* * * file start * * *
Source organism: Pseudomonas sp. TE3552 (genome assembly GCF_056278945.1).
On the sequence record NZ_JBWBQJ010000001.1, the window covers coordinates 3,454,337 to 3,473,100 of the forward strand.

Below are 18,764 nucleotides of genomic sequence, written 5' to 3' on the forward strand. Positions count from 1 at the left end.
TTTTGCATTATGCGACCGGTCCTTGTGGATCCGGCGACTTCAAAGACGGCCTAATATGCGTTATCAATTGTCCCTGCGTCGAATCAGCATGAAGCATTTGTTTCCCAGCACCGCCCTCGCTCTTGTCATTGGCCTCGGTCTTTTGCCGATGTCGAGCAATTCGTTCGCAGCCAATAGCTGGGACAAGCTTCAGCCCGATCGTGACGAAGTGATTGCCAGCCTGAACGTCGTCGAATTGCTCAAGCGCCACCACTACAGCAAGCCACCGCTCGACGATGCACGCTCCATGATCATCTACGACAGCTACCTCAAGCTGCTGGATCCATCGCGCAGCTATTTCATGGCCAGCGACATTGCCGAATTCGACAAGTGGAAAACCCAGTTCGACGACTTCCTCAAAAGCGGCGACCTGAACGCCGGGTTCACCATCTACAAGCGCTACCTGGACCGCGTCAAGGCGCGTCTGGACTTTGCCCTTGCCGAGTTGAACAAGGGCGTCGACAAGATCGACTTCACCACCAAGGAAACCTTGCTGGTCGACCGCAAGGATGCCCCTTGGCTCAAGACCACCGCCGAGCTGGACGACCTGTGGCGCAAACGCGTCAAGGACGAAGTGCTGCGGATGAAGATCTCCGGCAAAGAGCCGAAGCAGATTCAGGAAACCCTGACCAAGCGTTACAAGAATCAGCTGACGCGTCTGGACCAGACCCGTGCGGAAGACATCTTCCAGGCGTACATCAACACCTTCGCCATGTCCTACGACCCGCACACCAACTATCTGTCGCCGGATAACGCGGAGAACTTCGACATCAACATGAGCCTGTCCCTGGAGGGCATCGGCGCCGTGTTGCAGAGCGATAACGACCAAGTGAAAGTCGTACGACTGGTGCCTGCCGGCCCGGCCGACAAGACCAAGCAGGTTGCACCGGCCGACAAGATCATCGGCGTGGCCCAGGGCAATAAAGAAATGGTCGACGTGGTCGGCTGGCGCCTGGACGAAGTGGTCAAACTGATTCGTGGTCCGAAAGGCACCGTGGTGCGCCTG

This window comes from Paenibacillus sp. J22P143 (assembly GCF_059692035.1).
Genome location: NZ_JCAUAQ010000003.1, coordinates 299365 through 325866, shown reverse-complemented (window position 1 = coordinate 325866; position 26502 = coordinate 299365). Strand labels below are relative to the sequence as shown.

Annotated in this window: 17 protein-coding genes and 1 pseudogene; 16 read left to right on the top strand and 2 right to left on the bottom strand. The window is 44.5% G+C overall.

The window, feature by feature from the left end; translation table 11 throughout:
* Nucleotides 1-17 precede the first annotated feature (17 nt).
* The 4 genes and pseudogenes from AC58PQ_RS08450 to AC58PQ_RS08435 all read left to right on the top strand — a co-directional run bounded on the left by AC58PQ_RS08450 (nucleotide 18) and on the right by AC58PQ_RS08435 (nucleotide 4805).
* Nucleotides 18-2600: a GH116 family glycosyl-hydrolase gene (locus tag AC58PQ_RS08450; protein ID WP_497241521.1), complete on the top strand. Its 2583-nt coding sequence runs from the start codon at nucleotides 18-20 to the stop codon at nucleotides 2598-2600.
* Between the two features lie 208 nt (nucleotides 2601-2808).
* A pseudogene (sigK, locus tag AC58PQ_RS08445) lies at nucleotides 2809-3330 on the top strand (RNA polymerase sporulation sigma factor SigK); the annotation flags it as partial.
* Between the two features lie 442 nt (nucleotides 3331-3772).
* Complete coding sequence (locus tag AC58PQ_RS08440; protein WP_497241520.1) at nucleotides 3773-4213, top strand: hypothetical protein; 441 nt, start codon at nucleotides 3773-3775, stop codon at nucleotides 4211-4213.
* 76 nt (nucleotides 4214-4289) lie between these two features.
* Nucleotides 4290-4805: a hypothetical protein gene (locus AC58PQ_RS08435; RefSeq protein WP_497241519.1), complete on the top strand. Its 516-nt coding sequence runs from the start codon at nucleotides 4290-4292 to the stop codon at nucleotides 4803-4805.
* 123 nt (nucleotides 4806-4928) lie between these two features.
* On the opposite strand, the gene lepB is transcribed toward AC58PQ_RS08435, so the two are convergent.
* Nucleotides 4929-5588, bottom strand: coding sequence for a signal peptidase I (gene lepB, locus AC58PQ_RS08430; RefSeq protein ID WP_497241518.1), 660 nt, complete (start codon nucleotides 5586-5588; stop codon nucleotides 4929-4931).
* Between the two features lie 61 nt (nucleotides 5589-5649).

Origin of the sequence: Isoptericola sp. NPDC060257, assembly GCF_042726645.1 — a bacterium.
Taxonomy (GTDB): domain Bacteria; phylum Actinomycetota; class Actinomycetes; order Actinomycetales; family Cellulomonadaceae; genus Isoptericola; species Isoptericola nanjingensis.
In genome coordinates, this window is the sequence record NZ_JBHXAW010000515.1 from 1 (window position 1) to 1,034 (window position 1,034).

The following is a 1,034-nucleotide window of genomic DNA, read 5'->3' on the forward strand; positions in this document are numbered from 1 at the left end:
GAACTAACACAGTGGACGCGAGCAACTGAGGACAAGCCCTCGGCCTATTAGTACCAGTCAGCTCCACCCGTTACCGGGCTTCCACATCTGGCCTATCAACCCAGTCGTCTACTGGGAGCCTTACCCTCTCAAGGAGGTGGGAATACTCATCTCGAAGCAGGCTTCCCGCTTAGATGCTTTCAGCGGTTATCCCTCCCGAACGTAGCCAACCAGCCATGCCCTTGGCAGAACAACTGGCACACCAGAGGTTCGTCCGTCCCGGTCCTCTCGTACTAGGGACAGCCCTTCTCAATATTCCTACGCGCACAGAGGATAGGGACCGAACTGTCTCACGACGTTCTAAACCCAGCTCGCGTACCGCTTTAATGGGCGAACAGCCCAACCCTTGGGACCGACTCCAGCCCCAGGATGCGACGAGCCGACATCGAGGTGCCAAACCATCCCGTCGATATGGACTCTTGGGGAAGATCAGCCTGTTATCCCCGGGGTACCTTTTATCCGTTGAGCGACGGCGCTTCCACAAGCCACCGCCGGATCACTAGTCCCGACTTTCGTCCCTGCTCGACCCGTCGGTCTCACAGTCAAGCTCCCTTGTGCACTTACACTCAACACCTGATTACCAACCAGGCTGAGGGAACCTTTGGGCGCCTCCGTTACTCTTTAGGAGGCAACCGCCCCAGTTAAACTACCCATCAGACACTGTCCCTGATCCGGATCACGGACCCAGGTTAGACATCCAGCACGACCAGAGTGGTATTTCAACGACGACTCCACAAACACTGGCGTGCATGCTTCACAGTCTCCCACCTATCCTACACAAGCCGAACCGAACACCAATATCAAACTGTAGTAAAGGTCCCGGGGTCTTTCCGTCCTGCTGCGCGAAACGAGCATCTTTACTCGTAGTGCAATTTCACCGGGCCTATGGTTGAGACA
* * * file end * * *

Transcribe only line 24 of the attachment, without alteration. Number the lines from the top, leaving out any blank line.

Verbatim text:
In genome coordinates, this window is the sequence record NZ_JBHXAW010000515.1 from 1 (window position 1) to 1,034 (window position 1,034).